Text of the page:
Hurricane Matthew and Avulsion

Hurricanes can affect property rights, particularly along the coastline. If property is changed suddenly, Florida law treats rights of coastal, upland land owners differently with regard to the addition or subtraction of property. The difference comes down to timing and terminology.

A “gradual and imperceptible” change may trigger possessory interests. While there is a right to possess lands that may come from gradual change, that right is “a contingent, future interest that only becomes a possessory interest if and when land is added to the upland by accretion or reliction.” Walton County v. Stop the Beach Renourishment, Inc., 998 So. 2d 1102 (Fla. 2008).

“Accretion” and “reliction” are bound up with “erosion.” Erosion is “the gradual and imperceptible wearing away of land from the shore or bank.” Id. Accretion is “the gradual and imperceptible accumulation of land along the shore or bank of a body of water.” Id. Reliction is “an increase of the land by a gradual and imperceptible withdrawal of any body of water.” Id.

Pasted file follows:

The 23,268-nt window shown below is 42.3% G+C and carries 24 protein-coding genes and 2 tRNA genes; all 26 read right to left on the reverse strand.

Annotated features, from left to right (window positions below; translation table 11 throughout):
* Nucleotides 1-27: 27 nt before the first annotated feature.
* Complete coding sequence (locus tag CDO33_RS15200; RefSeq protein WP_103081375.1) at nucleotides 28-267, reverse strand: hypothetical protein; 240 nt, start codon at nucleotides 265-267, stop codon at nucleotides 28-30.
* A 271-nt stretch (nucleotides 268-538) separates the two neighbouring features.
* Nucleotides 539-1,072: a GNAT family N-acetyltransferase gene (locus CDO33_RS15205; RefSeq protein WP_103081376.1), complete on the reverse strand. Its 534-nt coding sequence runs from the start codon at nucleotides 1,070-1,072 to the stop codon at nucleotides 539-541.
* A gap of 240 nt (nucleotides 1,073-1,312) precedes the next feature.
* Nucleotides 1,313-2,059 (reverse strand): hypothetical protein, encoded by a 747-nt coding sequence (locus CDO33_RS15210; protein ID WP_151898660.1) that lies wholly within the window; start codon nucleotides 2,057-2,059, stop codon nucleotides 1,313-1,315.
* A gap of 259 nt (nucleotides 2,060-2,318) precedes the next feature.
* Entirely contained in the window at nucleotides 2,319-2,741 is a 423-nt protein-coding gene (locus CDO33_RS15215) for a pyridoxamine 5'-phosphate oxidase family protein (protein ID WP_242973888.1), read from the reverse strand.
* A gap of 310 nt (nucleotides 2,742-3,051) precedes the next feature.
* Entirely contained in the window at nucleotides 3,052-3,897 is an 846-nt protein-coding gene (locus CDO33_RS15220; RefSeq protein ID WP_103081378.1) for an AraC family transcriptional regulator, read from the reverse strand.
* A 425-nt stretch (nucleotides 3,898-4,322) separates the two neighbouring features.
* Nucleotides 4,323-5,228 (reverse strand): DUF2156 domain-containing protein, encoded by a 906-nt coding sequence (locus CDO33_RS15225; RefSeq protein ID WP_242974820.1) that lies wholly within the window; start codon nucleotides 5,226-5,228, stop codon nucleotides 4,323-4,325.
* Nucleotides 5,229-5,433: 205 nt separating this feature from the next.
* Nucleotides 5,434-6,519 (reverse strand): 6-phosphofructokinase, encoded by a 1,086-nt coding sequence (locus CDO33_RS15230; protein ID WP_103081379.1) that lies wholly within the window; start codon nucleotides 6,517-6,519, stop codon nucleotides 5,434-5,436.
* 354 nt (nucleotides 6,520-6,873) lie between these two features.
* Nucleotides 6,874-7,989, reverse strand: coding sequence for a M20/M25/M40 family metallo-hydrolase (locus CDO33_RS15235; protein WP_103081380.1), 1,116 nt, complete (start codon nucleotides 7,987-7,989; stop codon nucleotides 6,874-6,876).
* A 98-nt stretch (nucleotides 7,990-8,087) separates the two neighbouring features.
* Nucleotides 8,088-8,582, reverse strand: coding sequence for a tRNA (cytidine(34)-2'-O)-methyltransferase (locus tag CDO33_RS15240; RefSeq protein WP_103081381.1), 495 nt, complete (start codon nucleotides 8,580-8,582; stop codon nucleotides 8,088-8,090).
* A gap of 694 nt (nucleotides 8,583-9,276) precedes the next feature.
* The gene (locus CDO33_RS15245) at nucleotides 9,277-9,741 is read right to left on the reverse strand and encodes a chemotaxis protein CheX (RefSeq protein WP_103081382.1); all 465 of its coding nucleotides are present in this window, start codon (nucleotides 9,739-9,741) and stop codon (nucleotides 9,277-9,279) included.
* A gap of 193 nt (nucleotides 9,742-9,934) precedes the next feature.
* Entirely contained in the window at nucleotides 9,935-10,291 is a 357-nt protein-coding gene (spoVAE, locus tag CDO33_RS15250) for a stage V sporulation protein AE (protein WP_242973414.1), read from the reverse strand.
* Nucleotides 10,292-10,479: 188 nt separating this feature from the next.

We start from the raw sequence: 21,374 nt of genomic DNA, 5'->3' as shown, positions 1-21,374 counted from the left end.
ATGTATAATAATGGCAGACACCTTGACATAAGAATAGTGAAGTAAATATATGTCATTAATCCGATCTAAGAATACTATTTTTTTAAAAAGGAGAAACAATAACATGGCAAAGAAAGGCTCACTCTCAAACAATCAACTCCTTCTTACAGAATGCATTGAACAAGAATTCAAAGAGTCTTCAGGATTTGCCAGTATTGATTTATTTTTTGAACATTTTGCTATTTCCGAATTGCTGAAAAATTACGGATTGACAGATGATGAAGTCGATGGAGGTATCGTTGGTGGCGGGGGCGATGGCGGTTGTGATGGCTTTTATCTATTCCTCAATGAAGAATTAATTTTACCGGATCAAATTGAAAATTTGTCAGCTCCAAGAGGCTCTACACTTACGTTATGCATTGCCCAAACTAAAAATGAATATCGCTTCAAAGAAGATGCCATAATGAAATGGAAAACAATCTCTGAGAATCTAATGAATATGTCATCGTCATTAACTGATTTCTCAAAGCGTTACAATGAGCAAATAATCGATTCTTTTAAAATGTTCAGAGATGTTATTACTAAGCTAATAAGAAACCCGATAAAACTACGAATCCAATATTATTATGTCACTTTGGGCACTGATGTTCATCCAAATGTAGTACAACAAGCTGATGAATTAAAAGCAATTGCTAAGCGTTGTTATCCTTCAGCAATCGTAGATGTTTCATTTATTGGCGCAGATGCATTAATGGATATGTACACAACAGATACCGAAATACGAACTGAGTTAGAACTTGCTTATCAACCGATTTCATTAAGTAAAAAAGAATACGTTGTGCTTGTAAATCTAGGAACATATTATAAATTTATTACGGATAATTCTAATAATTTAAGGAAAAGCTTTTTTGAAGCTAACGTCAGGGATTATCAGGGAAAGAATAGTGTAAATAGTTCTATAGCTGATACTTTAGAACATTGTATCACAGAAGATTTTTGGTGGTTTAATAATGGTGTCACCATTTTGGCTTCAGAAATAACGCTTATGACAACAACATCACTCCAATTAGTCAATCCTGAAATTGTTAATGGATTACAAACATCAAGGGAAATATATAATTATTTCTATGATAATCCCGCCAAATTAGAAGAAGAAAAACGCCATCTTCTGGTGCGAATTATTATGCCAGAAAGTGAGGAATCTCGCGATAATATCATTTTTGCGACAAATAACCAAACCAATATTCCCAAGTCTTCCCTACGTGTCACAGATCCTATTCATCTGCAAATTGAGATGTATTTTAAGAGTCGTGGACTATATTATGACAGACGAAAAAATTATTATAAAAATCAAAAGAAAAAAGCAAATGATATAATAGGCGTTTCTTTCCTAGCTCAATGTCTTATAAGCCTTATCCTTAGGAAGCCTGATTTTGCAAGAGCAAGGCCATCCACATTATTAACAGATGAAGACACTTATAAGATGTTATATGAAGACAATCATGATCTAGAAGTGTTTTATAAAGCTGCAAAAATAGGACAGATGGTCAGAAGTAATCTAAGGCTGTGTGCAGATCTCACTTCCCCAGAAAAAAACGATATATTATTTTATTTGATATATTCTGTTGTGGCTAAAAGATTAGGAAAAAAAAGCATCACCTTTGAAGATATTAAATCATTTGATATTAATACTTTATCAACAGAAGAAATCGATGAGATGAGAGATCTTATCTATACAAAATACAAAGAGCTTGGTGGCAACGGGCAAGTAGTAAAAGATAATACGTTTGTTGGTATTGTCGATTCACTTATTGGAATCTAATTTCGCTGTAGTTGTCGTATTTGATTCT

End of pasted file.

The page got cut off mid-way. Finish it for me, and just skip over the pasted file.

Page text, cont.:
In contrast, “avulsion” is “the sudden or perceptible loss of or addition to land by the action of the water or a sudden change in the bed of a lake or the course of a stream.” In other words, the key is whether the loss or gain is “gradual and imperceptible,” versus “sudden or perceptible.”

With regard to either an accretion or an avulsion, the deposit of land that is added to the shore or bank is called an “alluvion.” Id.

Under the doctrines of erosion, reliction, and accretion, “the boundary between public and private land is altered to reflect gradual and imperceptible losses or additions to the shoreline.” Id. However, “under the doctrine of avulsion, the boundary between public and private land remains the” mean high water line “as it existed before the avulsive event led to sudden and perceptible losses or additions to the shoreline.” Id.

Hurricanes are “generally considered avulsive events that cause avulsion.” Id. Therefore, alluvion created by hurricanes would not typically alter the boundary line between public and private lands, for the purpose of access to the water, etc.